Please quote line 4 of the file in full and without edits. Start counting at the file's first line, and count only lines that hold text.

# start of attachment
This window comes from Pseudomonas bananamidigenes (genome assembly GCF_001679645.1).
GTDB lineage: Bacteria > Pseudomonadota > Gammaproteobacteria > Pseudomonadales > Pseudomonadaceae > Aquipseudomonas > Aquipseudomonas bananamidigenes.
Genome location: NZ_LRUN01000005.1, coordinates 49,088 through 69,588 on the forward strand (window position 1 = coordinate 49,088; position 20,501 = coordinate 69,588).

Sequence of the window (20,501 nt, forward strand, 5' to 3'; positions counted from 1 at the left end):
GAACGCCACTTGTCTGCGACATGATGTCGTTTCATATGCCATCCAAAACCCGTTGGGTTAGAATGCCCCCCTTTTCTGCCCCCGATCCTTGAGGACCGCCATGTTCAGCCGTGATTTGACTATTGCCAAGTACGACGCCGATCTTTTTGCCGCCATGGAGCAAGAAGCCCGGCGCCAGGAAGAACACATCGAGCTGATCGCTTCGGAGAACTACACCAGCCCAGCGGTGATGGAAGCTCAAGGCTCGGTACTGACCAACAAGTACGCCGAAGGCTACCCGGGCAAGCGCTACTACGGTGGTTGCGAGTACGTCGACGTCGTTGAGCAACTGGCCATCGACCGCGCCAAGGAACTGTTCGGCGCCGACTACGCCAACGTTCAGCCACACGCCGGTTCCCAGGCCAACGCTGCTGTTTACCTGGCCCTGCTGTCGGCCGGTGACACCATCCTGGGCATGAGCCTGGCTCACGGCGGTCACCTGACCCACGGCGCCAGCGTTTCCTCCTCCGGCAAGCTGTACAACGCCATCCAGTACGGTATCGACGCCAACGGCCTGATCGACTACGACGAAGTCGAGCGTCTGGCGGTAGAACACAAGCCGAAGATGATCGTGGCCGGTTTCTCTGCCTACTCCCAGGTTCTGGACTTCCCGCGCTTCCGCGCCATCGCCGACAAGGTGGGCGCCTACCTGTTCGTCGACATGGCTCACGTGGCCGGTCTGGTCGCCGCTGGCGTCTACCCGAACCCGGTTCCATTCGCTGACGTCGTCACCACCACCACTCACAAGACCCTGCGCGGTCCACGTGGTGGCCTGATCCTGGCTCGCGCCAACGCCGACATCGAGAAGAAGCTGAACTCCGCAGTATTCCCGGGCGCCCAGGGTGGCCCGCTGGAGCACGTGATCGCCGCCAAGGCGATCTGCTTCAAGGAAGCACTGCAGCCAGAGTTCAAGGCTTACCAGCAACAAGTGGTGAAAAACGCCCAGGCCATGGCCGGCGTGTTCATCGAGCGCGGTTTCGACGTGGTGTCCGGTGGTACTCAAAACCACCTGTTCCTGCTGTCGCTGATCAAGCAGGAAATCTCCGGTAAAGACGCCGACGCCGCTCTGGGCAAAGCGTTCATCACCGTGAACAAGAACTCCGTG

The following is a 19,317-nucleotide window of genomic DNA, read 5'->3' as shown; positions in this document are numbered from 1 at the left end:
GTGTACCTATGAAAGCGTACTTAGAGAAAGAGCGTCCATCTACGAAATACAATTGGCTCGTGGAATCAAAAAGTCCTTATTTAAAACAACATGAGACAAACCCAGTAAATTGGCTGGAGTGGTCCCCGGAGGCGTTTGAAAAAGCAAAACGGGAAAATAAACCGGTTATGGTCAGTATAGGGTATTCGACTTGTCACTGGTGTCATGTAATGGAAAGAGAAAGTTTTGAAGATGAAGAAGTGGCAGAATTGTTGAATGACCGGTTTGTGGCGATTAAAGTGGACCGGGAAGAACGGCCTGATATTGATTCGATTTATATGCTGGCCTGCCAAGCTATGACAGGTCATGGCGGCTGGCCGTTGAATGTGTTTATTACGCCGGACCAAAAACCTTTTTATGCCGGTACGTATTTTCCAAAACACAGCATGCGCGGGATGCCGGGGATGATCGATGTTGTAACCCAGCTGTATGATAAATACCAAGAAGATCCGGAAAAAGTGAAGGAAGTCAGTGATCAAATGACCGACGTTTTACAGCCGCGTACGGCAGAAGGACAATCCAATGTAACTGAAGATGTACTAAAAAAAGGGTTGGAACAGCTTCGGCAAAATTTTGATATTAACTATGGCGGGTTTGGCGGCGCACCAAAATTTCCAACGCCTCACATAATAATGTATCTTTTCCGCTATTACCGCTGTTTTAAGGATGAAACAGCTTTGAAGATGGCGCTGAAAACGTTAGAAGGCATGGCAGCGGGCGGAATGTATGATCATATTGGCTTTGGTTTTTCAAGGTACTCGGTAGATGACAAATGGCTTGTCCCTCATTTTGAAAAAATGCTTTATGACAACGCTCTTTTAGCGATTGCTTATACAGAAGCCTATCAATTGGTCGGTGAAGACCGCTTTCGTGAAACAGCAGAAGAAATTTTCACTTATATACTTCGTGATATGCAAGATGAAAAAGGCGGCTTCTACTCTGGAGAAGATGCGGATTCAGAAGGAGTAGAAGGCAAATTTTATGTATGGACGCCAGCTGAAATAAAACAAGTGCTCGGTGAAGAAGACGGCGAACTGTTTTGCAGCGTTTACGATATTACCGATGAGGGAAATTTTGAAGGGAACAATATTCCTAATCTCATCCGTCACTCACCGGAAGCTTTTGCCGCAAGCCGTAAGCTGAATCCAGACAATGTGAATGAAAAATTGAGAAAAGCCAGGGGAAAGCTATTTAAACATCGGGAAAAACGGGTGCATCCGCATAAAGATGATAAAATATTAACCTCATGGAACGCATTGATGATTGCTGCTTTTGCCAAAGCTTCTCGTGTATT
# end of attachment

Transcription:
Sequence of the window (20,501 nt, forward strand, 5' to 3'; positions counted from 1 at the left end):